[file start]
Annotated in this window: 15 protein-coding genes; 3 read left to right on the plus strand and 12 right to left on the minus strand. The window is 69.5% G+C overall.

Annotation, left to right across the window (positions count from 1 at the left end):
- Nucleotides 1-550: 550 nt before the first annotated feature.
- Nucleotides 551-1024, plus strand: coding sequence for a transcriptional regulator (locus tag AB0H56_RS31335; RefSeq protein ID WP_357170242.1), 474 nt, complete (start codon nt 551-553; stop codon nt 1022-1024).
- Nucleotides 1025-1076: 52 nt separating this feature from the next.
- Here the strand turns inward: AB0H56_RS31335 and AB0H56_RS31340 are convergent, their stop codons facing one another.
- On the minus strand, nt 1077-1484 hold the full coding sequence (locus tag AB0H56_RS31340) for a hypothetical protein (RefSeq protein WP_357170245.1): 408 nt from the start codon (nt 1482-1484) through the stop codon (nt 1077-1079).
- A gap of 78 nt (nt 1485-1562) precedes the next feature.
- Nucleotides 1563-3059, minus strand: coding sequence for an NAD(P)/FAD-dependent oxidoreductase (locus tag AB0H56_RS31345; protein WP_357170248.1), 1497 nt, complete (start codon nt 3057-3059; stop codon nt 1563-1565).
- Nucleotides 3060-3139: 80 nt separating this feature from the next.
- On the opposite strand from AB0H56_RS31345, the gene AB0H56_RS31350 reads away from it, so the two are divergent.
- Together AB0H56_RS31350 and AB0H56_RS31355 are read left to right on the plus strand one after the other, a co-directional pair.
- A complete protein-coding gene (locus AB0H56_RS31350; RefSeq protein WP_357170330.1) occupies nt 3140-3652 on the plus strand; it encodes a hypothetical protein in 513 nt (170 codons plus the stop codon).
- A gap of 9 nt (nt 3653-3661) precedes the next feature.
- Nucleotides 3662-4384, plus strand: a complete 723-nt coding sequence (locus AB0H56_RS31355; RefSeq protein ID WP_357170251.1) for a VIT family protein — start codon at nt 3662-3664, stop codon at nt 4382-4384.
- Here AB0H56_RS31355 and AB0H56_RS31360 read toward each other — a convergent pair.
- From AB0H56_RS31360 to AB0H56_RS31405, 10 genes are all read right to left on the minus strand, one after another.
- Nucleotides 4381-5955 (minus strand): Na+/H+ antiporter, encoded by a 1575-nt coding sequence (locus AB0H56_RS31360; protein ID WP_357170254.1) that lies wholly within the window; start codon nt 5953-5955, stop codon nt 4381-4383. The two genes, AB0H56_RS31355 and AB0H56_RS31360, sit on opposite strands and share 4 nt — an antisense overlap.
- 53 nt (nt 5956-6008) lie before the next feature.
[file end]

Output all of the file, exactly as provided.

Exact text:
Annotated in this window: 15 protein-coding genes; 3 read left to right on the plus strand and 12 right to left on the minus strand. The window is 69.5% G+C overall.

Annotation, left to right across the window (positions count from 1 at the left end):
- Nucleotides 1-550: 550 nt before the first annotated feature.
- Nucleotides 551-1024, plus strand: coding sequence for a transcriptional regulator (locus tag AB0H56_RS31335; RefSeq protein ID WP_357170242.1), 474 nt, complete (start codon nt 551-553; stop codon nt 1022-1024).
- Nucleotides 1025-1076: 52 nt separating this feature from the next.
- Here the strand turns inward: AB0H56_RS31335 and AB0H56_RS31340 are convergent, their stop codons facing one another.
- On the minus strand, nt 1077-1484 hold the full coding sequence (locus tag AB0H56_RS31340) for a hypothetical protein (RefSeq protein WP_357170245.1): 408 nt from the start codon (nt 1482-1484) through the stop codon (nt 1077-1079).
- A gap of 78 nt (nt 1485-1562) precedes the next feature.
- Nucleotides 1563-3059, minus strand: coding sequence for an NAD(P)/FAD-dependent oxidoreductase (locus tag AB0H56_RS31345; protein WP_357170248.1), 1497 nt, complete (start codon nt 3057-3059; stop codon nt 1563-1565).
- Nucleotides 3060-3139: 80 nt separating this feature from the next.
- On the opposite strand from AB0H56_RS31345, the gene AB0H56_RS31350 reads away from it, so the two are divergent.
- Together AB0H56_RS31350 and AB0H56_RS31355 are read left to right on the plus strand one after the other, a co-directional pair.
- A complete protein-coding gene (locus AB0H56_RS31350; RefSeq protein WP_357170330.1) occupies nt 3140-3652 on the plus strand; it encodes a hypothetical protein in 513 nt (170 codons plus the stop codon).
- A gap of 9 nt (nt 3653-3661) precedes the next feature.
- Nucleotides 3662-4384, plus strand: a complete 723-nt coding sequence (locus AB0H56_RS31355; RefSeq protein ID WP_357170251.1) for a VIT family protein — start codon at nt 3662-3664, stop codon at nt 4382-4384.
- Here AB0H56_RS31355 and AB0H56_RS31360 read toward each other — a convergent pair.
- From AB0H56_RS31360 to AB0H56_RS31405, 10 genes are all read right to left on the minus strand, one after another.
- Nucleotides 4381-5955 (minus strand): Na+/H+ antiporter, encoded by a 1575-nt coding sequence (locus AB0H56_RS31360; protein ID WP_357170254.1) that lies wholly within the window; start codon nt 5953-5955, stop codon nt 4381-4383. The two genes, AB0H56_RS31355 and AB0H56_RS31360, sit on opposite strands and share 4 nt — an antisense overlap.
- 53 nt (nt 5956-6008) lie before the next feature.